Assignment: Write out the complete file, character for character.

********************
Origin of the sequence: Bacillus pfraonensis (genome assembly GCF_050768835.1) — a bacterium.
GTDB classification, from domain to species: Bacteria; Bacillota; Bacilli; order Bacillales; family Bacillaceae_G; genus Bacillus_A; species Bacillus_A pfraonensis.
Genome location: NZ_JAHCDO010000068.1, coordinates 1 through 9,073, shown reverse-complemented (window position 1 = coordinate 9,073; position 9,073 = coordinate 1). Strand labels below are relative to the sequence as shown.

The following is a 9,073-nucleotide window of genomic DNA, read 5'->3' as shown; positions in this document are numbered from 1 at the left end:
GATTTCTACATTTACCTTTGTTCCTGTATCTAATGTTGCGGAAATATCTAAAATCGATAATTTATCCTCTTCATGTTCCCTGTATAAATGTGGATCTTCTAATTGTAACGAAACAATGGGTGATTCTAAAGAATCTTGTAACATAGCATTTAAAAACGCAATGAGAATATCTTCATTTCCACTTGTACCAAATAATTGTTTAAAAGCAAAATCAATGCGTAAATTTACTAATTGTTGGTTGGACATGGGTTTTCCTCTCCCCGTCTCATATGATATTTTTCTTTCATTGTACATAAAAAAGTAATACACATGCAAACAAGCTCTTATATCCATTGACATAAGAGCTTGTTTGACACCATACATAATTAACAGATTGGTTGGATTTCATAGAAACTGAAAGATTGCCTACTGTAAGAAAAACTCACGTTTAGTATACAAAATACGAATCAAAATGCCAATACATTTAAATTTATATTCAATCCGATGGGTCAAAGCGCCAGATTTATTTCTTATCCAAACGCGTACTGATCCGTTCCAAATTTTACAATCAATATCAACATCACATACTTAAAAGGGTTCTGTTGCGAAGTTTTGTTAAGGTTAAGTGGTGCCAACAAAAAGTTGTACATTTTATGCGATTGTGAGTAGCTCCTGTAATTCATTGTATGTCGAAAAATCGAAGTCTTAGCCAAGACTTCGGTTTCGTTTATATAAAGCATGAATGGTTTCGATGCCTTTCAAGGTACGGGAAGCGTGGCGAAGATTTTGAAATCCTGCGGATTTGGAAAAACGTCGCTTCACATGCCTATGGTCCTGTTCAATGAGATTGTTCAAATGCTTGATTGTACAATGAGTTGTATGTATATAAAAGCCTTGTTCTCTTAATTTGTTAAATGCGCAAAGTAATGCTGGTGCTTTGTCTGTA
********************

Origin of the sequence: Bacillus pfraonensis (genome assembly GCF_050768835.1) — a bacterium.
GTDB classification, from domain to species: Bacteria; Bacillota; Bacilli; order Bacillales; family Bacillaceae_G; genus Bacillus_A; species Bacillus_A pfraonensis.
Genome location: NZ_JAHCDO010000068.1, coordinates 1 through 9,073, shown reverse-complemented (window position 1 = coordinate 9,073; position 9,073 = coordinate 1). Strand labels below are relative to the sequence as shown.

The following is a 9,073-nucleotide window of genomic DNA, read 5'->3' as shown; positions in this document are numbered from 1 at the left end:
GATTTCTACATTTACCTTTGTTCCTGTATCTAATGTTGCGGAAATATCTAAAATCGATAATTTATCCTCTTCATGTTCCCTGTATAAATGTGGATCTTCTAATTGTAACGAAACAATGGGTGATTCTAAAGAATCTTGTAACATAGCATTTAAAAACGCAATGAGAATATCTTCATTTCCACTTGTACCAAATAATTGTTTAAAAGCAAAATCAATGCGTAAATTTACTAATTGTTGGTTGGACATGGGTTTTCCTCTCCCCGTCTCATATGATATTTTTCTTTCATTGTACATAAAAAAGTAATACACATGCAAACAAGCTCTTATATCCATTGACATAAGAGCTTGTTTGACACCATACATAATTAACAGATTGGTTGGATTTCATAGAAACTGAAAGATTGCCTACTGTAAGAAAAACTCACGTTTAGTATACAAAATACGAATCAAAATGCCAATACATTTAAATTTATATTCAATCCGATGGGTCAAAGCGCCAGATTTATTTCTTATCCAAACGCGTACTGATCCGTTCCAAATTTTACAATCAATATCAACATCACATACTTAAAAGGGTTCTGTTGCGAAGTTTTGTTAAGGTTAAGTGGTGCCAACAAAAAGTTGTACATTTTATGCGATTGTGAGTAGCTCCTGTAATTCATTGTATGTCGAAAAATCGAAGTCTTAGCCAAGACTTCGGTTTCGTTTATATAAAGCATGAATGGTTTCGATGCCTTTCAAGGTACGGGAAGCGTGGCGAAGATTTTGAAATCCTGCGGATTTGGAAAAACGTCGCTTCACATGCCTATGGTCCTGTTCAATGAGATTGTTCAAATGCTTGATTGTACAATGAGTTGTATGTATATAAAAGCCTTGTTCTCTTAATTTGTTAAATGCGCAAAGTAATGCTGGTGCTTTGTCTGTA